“I’m the only Lady Luck you need!” says young Alex (Jade Schuyler) to her father (Paul Schuyler) near the beginning of the Tuna Goddess, and indeed the play centers around Alex’s presence—as a child, as a slightly bitter adult, and finally as a member of the fishing community—and how that presence translates into success.
Success fishing, of course: this is a quintessential Cape Cod fishing story, and there’s more than an echo here of last year’s wildly successful musical Boundless: the characters’ lives are all entwined with the sea: its weather, its waves, its harvest.
Alex grew up in Chatham, fishing with her father and learning what was “owed” to the tuna god. She left, though, to pursue a successful career in advertising, and now has returned for her father’s funeral. She’s greeted by friend and neighbor Deb (Julie Allen Hamilton) who draws Alex out about the rift that occurred between father and daughter. “He was just trying to stay afloat,” says Deb, looking for sympathy, but Alex isn’t buying it.
The adult Alex is in fact not a particularly sympathetic character at the start of the play. The flashbacks to her childhood on the fishing boat show a young girl filled with enthusiasm and delight, and the interactions between young Alex (played alternately by Maya Anastasio and Larkin Fox) and her father are magical: there’s a true sense of love and connection between these two. Schuyler is the perfect mix of paternal concern and fisherman gruffness, and it’s easy to see why traditions he established with Alex (a Hawaiian hula dancer on the boat, the custom of flinging a half-eaten Twinkie off the side to appease the tuna god) clearly touch her when she returns as an adult. But she returns to Chatham something of an entitled brat, and her lack of grief over her father’s death hints at something darker going on.
While Alex was gone, her father was fishing with local boy Pete (Lewis D. Wheeler), and he’s left half of the boat to Pete and the other half to Alex—who wants nothing to do with it. “Buy me out,” she urges Pete. She has a new life and a new fiancé to get back to, and everything about her, from her clothes to her carelessness around the pier, screams disinterest.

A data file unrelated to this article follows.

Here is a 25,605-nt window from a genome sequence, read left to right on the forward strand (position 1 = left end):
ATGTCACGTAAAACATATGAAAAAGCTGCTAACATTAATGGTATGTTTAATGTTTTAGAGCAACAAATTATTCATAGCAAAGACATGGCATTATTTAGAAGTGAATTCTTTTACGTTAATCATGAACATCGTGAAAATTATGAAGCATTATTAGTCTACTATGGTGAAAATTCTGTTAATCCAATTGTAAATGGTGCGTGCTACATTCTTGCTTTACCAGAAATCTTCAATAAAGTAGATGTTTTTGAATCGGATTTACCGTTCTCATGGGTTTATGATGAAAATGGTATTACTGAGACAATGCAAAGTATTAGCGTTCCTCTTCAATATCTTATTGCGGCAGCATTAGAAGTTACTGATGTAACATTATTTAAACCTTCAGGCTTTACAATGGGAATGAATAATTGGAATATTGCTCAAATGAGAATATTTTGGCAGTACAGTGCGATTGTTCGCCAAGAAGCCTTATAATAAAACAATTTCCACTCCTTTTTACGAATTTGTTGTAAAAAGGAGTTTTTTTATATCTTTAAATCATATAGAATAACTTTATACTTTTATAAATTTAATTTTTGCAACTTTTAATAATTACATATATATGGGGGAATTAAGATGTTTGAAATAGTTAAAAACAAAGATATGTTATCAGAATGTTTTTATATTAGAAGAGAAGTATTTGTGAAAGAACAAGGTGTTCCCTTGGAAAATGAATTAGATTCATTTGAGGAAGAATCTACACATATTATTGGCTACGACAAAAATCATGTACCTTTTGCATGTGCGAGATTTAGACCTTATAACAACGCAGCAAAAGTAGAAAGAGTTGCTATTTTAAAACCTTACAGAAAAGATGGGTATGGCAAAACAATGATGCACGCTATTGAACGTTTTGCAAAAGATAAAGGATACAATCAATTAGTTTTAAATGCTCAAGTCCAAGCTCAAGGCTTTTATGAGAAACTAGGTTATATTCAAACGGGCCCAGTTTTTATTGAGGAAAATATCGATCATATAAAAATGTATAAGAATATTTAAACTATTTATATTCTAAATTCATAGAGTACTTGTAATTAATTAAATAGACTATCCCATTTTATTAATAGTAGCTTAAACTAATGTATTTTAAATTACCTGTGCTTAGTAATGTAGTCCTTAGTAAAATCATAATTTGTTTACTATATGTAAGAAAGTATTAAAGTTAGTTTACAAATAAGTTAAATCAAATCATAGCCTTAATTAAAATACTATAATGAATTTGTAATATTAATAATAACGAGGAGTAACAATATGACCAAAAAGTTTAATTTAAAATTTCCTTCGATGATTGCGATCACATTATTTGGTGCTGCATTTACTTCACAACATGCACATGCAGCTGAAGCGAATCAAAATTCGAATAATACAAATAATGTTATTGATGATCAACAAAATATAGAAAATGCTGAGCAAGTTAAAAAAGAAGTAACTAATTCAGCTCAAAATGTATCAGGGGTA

Pete, of course, can’t afford to buy her out, so the two embark on a season of fishing together for him to make enough money to own the boat. Some of the expected inevitable situations occur, sparks flying between them with an obvious attraction despite their determination to not like each other.
It turns out that the issues Alex had with her father are largely because of a ghost, the ghost of the mother that left, the person who was the true “tuna goddess” in the family’s life. That doesn’t get resolved, but Alex draws strength first from bitterness and then from understanding and slowly develops as a person throughout the play—she’s particularly likeable, oddly enough, in the scene in which she gets drunk—and the ending is surprisingly fresh.
Lewis D. Wheeler completely nails the character of Pete, from his accent to his lackadaisical approach to everything but fishing, his movements—a man who works with his body, is comfortable with it—and his sparse dialogue. His performance is understated next to Jade Schuyler’s, providing an obvious and appropriate contrast. Wheeler is of course a seasoned actor and continues to deliver outstanding performances.
One of the things that really works about this play is its première here on the Cape. There’s no one here who doesn’t understand the lives of those who live in a fishing village—and of those who flee from it. Director Art Devine plays on this strength: two other fishing characters, Sully (Noah Pelty) and Shawn (Ryan Sheehan) could have come straight off the pier at Chatham or Provincetown, and Devine has a definite feel for how they interact and move as well as for all the characters’ timing. Even when fiancé Richard (Anthony Teixeira) arrives to bring Alex “home,” Devine doesn’t lose that sense of how people from the city can be slightly off when in another environment, that it has less to do with what they say and more with how they move.
The set is pure joy (audience members remarked upon it more than once!). It’s simple and authentic and changes are done artfully and smoothly. Interspersed with the scenes is music that many of us remember from a few decades past—Pat Benatar, Crosby Stills & Nash, Stevie Nicks, James Taylor, and more—and adds a certain nostalgia to an already-nostalgic play about a way of life that has to be chosen and may not be around for many more years to come.
Photo Credit: Bob Tucker/Focalpoint Studio